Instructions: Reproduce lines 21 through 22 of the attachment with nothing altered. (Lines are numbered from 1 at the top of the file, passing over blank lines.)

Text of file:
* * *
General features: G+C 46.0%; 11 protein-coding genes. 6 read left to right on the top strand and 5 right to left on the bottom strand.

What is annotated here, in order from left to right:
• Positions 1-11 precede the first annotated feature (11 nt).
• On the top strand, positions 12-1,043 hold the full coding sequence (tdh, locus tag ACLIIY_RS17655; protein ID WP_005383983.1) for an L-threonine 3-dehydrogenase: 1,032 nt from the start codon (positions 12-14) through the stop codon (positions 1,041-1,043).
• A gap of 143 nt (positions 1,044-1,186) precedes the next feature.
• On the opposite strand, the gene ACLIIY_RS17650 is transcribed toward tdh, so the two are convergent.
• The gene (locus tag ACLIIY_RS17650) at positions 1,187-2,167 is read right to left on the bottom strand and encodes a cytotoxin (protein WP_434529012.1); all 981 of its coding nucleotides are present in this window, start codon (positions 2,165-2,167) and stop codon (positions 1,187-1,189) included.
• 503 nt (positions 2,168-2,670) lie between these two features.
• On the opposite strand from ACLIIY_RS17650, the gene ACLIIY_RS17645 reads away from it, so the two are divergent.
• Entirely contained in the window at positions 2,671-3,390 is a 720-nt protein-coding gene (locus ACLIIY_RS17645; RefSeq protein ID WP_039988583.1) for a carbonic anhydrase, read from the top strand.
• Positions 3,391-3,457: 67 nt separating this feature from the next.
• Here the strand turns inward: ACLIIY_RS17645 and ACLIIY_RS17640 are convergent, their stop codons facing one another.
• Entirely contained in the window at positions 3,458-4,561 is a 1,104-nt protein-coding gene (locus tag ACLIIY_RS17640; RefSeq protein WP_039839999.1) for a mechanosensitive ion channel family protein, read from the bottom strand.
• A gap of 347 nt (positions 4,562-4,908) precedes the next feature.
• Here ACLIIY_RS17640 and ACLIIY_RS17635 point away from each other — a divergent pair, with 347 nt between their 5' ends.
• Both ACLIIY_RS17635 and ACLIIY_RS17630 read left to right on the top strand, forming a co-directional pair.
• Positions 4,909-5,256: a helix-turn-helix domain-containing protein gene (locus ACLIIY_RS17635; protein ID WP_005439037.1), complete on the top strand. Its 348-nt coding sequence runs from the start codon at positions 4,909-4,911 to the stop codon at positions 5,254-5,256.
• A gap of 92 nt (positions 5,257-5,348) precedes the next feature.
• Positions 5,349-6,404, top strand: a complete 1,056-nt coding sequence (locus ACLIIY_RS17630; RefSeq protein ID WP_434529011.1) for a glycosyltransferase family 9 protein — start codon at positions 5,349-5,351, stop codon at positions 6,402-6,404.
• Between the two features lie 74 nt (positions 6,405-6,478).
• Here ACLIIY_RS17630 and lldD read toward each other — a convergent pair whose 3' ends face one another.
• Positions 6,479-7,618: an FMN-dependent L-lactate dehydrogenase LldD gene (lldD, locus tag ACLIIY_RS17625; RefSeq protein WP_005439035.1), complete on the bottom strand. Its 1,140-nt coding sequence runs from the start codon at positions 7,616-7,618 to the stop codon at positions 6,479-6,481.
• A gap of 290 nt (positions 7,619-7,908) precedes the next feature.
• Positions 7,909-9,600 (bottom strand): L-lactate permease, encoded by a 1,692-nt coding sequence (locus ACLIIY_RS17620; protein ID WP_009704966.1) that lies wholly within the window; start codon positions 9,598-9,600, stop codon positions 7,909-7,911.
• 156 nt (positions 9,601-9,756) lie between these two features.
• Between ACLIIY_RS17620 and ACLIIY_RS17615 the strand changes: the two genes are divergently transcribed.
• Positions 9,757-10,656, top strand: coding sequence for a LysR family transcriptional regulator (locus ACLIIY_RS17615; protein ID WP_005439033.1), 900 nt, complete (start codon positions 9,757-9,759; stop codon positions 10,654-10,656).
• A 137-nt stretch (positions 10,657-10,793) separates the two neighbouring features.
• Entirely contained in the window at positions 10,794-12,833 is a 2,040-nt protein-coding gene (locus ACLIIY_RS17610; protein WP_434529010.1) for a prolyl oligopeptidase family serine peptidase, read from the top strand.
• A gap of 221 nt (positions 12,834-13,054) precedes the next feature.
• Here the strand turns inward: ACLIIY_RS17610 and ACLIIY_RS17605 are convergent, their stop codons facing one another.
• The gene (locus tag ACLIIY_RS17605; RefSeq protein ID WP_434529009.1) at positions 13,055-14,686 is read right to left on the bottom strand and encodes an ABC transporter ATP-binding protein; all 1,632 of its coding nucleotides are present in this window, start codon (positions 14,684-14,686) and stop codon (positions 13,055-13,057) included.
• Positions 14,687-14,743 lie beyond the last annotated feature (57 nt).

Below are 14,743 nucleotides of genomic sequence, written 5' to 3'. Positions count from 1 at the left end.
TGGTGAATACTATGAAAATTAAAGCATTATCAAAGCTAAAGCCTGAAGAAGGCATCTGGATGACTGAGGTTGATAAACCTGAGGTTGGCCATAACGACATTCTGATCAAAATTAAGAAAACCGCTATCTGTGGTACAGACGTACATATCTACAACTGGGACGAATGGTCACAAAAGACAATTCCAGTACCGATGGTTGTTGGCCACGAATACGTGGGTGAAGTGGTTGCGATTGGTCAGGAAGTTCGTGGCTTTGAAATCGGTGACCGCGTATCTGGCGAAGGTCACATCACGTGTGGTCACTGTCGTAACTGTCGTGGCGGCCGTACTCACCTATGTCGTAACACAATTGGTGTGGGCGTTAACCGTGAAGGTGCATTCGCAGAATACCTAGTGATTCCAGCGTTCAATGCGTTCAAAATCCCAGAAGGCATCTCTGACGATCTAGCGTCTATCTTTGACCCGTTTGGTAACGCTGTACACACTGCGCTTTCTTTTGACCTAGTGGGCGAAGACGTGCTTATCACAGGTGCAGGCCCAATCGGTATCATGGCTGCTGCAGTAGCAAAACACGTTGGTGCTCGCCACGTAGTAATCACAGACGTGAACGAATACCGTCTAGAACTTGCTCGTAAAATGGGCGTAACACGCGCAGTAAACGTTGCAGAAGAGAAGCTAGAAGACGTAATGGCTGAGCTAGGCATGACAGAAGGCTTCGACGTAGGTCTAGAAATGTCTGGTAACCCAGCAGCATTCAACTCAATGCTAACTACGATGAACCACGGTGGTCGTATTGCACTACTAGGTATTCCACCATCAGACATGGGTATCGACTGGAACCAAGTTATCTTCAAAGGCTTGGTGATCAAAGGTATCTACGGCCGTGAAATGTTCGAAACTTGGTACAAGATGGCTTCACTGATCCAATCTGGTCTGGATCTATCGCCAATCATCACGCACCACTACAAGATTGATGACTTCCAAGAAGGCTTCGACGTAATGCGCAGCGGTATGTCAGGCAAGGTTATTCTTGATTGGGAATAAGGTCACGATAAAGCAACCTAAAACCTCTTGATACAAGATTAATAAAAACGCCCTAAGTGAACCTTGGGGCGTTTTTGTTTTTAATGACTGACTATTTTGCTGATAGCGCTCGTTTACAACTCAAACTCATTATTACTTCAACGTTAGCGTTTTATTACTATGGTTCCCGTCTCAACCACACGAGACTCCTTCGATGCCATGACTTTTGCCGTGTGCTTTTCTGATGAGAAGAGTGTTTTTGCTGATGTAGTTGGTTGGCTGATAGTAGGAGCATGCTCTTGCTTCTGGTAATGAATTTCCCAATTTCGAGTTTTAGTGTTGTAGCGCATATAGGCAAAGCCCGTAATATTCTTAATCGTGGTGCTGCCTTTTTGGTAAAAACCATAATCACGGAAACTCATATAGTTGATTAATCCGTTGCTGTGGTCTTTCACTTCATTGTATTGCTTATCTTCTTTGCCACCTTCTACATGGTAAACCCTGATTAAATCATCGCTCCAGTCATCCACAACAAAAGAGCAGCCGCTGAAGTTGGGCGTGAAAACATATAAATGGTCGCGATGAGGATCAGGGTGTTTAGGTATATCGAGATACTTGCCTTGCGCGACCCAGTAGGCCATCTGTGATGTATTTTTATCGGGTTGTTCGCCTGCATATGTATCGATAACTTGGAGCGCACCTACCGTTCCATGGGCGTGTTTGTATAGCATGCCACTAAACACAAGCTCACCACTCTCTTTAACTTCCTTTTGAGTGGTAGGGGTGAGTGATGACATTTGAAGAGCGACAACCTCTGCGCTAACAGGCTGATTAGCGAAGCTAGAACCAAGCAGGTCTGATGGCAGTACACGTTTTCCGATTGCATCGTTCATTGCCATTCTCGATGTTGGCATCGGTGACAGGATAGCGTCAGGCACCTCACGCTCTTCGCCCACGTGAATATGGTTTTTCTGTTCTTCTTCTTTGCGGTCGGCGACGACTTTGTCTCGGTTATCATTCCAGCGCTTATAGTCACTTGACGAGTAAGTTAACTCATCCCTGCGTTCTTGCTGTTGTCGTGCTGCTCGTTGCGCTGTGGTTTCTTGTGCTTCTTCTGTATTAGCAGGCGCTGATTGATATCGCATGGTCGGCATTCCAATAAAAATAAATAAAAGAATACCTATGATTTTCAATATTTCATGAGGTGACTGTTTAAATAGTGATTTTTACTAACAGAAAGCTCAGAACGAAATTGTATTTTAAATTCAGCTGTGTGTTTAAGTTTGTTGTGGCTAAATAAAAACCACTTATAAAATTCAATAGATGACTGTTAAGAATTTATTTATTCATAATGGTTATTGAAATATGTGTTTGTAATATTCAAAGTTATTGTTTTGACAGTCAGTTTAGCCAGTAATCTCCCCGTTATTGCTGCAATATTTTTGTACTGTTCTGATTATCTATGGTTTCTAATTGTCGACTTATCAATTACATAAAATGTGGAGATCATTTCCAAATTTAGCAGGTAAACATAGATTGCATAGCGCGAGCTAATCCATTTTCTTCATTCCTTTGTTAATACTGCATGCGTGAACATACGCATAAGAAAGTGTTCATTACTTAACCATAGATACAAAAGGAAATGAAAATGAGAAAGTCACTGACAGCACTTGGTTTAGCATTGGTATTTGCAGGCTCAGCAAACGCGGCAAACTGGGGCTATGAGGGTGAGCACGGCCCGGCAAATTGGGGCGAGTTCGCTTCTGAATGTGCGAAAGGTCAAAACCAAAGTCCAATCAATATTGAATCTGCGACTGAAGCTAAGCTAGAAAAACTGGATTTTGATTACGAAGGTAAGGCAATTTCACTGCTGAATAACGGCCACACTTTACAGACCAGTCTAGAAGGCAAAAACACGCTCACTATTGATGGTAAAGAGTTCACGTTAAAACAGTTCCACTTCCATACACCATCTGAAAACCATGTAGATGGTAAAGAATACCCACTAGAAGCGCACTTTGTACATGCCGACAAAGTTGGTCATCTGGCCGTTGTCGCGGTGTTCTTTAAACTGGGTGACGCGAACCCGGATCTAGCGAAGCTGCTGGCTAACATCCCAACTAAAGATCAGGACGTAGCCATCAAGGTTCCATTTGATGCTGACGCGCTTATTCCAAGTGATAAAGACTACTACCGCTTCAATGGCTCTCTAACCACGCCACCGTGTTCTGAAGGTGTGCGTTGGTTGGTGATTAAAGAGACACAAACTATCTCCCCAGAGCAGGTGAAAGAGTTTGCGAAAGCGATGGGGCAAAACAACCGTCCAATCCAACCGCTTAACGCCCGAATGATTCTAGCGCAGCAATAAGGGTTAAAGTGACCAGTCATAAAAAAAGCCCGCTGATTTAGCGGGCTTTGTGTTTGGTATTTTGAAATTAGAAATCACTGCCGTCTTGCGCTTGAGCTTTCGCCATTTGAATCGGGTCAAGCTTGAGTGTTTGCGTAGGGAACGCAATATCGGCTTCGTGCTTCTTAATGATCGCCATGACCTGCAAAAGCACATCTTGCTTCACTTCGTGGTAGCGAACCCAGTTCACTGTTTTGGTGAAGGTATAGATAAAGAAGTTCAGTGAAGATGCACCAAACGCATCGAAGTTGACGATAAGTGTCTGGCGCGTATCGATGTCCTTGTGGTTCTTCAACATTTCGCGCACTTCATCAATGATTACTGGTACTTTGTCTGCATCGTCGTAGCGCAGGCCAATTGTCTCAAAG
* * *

• Here ACLIIY_RS17630 and lldD read toward each other — a convergent pair whose 3' ends face one another.
• Positions 6,479-7,618: an FMN-dependent L-lactate dehydrogenase LldD gene (lldD, locus tag ACLIIY_RS17625; RefSeq protein WP_005439035.1), complete on the bottom strand. Its 1,140-nt coding sequence runs from the start codon at positions 7,616-7,618 to the stop codon at positions 6,479-6,481.